Lack of policy at the federal level, resulting in fragmented policy setting and a prolonged sluggishness towards national GHG targets, has evidently negatively impacted long-term mitigation planning within the Canadian business community. Only 56% of Canada 200 responders reported setting an emissions reductions target (either absolute or intensity), compared with 80% of companies in the Global 500. Interestingly, only 20% of targets set by Canadian businesses were long-term (defined as having a target year of 2020 or later). It is fair to speculate that the passivity of the Harper government regarding national target achievement and regulation of the emissions-intensive oil industry has caused hesitation and uncertainty on corporate target setting from Canada’s leading businesses. CDP data shows that Canadian responders are, on average, 5% behind the pace required to meet their reductions targets.
Overall, while the 2014 report highlighted some encouraging trends – more companies disclosing, higher disclosure and performance scores amongst leaders, and involvement from senior management and board members on climate-related strategies – it is clear that there are numerous areas still requiring improvement. Most notably, Canada 200 companies have the potential to drive climate policy forwards by setting reduction targets in line with scientific projections, and by engaging industry and government policymakers in discussions on sustainable growth and emissions mitigation. Mitigation efforts that simultaneously build resilience into Canadian businesses & supply chains have the potential to dramatically reduce recovery costs in the future, and help to ensure that Canada’s people and businesses are prepared for the inevitable effects of a changing climate.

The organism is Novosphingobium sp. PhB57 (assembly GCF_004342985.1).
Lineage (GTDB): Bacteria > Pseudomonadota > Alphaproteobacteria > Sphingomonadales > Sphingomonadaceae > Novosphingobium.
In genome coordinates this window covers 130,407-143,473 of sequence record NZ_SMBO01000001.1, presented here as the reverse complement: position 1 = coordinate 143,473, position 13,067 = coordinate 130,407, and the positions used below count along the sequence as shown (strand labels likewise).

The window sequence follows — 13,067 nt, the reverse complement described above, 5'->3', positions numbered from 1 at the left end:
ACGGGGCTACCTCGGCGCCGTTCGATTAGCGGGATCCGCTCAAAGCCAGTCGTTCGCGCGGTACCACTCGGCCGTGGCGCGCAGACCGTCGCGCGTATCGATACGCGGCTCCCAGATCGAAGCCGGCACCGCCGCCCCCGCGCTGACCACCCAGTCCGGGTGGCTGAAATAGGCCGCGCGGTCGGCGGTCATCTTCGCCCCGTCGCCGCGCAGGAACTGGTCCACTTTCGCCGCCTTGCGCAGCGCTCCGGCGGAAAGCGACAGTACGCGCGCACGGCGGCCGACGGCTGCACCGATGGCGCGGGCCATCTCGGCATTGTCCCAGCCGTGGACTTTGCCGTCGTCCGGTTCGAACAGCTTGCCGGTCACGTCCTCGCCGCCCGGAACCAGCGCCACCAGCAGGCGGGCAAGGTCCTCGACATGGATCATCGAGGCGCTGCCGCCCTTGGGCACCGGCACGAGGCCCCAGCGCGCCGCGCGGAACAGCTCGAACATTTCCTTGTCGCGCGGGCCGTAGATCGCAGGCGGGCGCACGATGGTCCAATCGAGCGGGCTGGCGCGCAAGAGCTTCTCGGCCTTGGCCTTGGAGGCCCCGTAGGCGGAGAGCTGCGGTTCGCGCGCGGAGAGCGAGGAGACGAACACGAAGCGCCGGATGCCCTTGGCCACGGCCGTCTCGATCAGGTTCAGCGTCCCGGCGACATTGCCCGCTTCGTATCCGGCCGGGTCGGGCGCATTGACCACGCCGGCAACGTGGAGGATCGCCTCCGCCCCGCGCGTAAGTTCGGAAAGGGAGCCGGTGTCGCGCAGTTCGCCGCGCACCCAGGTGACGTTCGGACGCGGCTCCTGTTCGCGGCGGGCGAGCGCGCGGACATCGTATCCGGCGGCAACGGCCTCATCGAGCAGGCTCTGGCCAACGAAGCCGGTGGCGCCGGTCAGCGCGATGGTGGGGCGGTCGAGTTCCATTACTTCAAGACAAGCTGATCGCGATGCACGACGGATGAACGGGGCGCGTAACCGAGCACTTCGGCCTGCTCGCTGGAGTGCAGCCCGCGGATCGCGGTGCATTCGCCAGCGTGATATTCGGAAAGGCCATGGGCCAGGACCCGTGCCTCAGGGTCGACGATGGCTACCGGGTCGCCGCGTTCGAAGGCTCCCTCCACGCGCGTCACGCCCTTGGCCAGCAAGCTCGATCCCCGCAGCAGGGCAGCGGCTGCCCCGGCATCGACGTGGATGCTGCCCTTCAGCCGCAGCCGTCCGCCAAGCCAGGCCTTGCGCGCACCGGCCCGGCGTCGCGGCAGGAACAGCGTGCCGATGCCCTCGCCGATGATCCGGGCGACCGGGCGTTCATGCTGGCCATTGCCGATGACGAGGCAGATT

Figure 1 in the CDP’s Canada 200 2014 report uses Canada’s Emissions Trends 2013 data; Ecometrica chose to use the most recent data set, which was likely not available at the time of CDP report publication